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Falkland Islands in Argentinian waters: United Nations committee

The UN Commission on the Limits of the Continental Shelf has expanded Argentina’s maritime territory to include the waters surrounding the Falkland Islands.

This decision was welcomed by Argentina, and gives the country fresh impetus in its continued claims to the British overseas territory, however,  members of the islands’ legislative body have expressed concern over the control of natural resources found in the surrounding waters.

The decision comes seven years after a plea by Buenos Aires and is likely to fuel fresh tension over the disputed land.

It will increase the size of Argentina’s territory in the South Atlantic by 35 per cent.

Falkland Islands sovereignty dispute

Sovereignty over the Falkland Islands is disputed between Argentina & UK.

  • The British claim to sovereignty dates from 1690, and the Islands are under its de facto sovereigntyalmost continuously since 1833.
  • Argentina claims its sovereignty on the ground that islands were under its control prior to 1833.
  • Contemporary Falkland Islanders overwhelmingly prefer to remain British. They gained full British citizenshipwith the British Nationality (Falkland Islands) Act 1983, after British victory in the Falklands War.

Past occupants

  • France -1764-1766
  • UK- 1690
  • Spain- 1766

Falkland: timeline

  • Under the 1985 constitution the Falkland Islands Government (FIG) became a parliamentary representative democratic dependency, with the governor as head of government and representative of the Queen.
  • On 22 April 2009 Argentina made a formal claim to the UN to an area of the continental shelf encompassing the Falklands, South Georgia and South Sandwich Islands, and parts of Antarctica, citing 11 years worth of maritime survey data. The UK quickly protested these claims
  • In 2011 the MERCOSURbloc agreed to close ports to ships flying the Falkland Islands flags, while British-flagged ships would continue to be allowed.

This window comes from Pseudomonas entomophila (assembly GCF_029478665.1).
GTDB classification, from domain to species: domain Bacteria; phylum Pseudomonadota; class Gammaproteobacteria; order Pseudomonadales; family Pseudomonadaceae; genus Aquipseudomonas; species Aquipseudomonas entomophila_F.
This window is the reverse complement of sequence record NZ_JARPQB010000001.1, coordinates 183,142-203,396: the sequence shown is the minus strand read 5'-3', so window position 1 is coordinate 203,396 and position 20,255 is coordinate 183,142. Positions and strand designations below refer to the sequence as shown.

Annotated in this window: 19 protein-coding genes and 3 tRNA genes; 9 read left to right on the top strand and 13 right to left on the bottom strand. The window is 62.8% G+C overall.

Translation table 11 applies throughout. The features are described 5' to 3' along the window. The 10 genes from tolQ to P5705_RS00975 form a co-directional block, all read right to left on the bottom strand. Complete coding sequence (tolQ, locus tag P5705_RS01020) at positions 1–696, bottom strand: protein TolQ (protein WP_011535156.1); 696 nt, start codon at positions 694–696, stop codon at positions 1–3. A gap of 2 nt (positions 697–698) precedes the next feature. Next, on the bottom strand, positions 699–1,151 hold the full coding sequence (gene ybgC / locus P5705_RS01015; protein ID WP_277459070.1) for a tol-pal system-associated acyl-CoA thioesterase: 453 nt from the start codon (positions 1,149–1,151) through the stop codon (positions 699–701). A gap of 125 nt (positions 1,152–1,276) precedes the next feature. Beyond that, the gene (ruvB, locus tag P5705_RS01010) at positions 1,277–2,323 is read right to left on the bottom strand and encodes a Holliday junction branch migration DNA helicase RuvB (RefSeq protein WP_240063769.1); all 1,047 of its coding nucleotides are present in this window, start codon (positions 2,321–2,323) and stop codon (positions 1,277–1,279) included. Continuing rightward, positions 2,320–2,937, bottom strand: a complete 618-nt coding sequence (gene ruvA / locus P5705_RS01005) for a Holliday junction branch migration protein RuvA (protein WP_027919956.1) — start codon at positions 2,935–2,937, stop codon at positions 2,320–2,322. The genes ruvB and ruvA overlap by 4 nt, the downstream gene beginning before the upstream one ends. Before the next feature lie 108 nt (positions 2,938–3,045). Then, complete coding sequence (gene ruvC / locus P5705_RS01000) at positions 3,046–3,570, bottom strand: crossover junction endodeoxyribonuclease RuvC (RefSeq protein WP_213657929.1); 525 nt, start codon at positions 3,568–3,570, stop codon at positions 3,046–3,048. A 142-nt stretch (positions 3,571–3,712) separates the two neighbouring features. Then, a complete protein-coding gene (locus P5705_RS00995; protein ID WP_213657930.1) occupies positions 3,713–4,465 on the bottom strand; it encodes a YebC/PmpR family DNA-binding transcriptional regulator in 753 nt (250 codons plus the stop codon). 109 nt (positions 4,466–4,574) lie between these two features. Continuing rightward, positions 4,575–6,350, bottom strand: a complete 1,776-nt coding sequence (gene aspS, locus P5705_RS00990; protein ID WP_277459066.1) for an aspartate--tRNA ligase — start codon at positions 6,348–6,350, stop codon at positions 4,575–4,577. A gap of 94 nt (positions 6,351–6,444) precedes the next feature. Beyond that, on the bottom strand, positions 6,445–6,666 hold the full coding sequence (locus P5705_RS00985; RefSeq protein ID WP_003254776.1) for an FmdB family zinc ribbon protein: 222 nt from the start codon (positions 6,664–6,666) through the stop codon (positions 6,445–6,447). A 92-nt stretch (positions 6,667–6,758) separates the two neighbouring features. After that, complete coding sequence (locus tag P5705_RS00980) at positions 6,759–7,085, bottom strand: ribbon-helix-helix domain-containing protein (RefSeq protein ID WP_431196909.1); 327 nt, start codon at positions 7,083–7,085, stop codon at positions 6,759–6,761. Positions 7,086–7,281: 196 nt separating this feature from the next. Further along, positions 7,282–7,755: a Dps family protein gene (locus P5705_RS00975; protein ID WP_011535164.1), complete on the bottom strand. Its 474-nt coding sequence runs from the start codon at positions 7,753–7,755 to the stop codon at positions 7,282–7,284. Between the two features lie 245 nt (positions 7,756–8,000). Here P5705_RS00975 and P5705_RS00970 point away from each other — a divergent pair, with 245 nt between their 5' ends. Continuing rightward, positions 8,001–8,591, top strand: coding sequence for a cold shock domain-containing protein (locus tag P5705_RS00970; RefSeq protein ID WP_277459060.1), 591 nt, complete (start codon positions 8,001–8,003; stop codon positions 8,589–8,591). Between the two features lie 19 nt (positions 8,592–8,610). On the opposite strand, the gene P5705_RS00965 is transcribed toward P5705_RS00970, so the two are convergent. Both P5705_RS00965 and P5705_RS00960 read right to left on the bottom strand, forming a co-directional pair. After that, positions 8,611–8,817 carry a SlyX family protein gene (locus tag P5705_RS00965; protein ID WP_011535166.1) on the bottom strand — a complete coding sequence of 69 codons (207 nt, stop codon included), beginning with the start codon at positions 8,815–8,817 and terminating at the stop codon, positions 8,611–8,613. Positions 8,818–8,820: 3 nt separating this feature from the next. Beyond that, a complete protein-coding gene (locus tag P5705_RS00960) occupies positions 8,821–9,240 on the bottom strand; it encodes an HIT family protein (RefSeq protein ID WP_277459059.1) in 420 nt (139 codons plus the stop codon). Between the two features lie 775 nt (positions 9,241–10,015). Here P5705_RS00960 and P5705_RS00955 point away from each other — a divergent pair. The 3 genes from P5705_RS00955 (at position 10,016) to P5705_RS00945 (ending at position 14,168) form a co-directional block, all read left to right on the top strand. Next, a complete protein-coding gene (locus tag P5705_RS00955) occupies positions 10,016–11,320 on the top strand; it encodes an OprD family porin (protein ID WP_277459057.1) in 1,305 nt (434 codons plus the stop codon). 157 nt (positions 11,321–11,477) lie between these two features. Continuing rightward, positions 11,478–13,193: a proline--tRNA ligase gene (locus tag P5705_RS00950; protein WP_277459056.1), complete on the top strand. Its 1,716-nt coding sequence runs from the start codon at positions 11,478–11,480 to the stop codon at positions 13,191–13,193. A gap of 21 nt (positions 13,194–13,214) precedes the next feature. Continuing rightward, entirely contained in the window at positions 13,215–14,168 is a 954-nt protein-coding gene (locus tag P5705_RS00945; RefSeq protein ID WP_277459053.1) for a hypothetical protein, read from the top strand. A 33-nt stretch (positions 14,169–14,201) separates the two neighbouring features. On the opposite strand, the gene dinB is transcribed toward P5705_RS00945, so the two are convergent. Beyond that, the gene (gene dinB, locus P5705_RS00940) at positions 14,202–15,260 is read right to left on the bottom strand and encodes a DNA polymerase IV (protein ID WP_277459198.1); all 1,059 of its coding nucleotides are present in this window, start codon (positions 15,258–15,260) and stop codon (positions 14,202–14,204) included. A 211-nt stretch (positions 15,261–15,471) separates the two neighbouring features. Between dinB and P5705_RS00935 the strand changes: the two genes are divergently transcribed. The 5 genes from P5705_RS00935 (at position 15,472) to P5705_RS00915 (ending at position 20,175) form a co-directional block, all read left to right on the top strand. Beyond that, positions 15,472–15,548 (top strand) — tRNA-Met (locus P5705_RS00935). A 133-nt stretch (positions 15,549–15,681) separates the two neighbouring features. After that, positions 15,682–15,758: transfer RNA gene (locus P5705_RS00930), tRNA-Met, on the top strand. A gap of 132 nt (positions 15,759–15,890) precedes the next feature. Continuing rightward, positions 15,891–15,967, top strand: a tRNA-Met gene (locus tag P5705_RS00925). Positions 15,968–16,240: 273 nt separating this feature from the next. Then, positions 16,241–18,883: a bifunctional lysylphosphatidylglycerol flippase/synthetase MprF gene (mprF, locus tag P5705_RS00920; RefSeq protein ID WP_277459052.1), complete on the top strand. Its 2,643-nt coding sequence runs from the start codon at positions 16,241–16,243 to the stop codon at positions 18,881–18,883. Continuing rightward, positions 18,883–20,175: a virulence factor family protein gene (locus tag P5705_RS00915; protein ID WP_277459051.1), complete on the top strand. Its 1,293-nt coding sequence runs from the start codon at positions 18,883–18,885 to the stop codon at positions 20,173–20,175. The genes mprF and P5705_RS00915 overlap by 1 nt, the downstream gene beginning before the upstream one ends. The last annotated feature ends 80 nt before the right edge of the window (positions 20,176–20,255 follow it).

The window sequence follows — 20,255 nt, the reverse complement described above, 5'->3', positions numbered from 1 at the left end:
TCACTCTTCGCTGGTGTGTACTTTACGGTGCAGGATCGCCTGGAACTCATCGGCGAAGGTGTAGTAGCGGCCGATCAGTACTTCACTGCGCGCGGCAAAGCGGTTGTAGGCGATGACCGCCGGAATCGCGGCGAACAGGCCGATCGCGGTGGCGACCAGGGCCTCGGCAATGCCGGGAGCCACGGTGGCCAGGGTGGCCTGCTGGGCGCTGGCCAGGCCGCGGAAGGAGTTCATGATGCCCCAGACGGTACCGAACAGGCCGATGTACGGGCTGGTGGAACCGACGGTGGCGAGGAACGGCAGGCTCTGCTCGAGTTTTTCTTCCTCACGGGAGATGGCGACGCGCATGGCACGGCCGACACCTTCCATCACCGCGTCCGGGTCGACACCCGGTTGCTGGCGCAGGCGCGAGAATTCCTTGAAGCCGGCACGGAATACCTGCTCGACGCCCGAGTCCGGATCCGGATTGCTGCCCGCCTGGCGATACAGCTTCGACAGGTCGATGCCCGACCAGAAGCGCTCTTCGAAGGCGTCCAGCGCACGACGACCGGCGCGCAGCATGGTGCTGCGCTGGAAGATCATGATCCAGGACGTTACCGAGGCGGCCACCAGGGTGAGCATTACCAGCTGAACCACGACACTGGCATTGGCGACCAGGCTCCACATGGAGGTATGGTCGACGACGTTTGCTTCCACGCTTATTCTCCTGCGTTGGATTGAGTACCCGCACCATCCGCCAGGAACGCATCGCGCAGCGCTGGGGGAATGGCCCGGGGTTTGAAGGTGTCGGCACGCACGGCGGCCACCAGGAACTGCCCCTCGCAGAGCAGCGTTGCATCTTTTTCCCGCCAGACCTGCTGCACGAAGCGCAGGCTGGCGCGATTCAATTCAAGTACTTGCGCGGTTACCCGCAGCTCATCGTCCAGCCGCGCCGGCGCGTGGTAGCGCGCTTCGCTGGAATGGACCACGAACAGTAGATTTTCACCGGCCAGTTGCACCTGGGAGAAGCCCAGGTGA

• In March 2013 the Falkland Islanders voted overwhelmingly in a referendum for the territory to remain British.

Grounds of Argentine claim

  • The Argentine government argues that it has maintained a claim over the Falkland Islands since 1833, and renewed it as recently as December 2012.
  • That sovereignty of the islands was transferred to Argentina from Spain upon independence in 1810
  • The Nootka Sound Conventions: In 1789, both the United Kingdom and Spain attempted settlement in the Nootka Sound, on Vancouver. On 25 October 1790, these two Kingdoms approved the Nootka Sound Conventions. The Conventions included provisions recognising that the coasts and islands of South America colonised by Spain at the time were Spanish, and that areas south of the southernmost settlements were off limits to both countries, provided (in a secret article) that no third party settled there either. The conventions were unilaterally repudiated by Spain in 1795 but implicitly revived by the Treaty of Madrid in 1814

Grounds of United Kingdom’s claim

  • Self determination is a universal right enshrined in UN Charter, and applies in the case of the Falkland Islanders
  • In 2013 referendum 99.8% of Falklands voters voted to remain a British Overseas Territory on a 92% turnout.
  • UK claimed and settled the islands in 1765 before Argentina exist.
  • 1771 Anglo-Spanish agreement preserved the claims of both Spain and Britain, not Spain alone.
  • UK abandoned its settlement in 1774 due to economic pressures, but left a plaque behind proving sovereignty was not relinquished.
  • That the Nootka Sound Conventionsonly stipulated against further establishments and did not affect existing claims to sovereignty.
  • The” uti possdetis juris” is not a universally accepted principle of international law” and Argentina could not inherit the islands upon independence anyway as Spain did not have de facto control since 1811
  • That the islands have been continuously and peacefully occupied by the UK since 1833, with the exception of “2 months of illegal occupation” by Argentina.
  • That the Arana-Southern Treaty of 1850 (the ‘Convention of Settlement’), ended all possible claims by Argentina on the Falkland Islands.
  • That Argentine leaders indicated in the 1860s that there was no dispute between Argentina and the UK, and that Argentine maps printed between 1850 and 1884 did not show the islands as part of Argentina.
  • That the UN Special Committee on Decolonization resolutions calling for negotiations “are flawed because they make no reference to the Islanders’ right to choose their own future”.
  • The EU Treaty of Lisbon ratifies that the Falkland Islands belong to the United Kingdom
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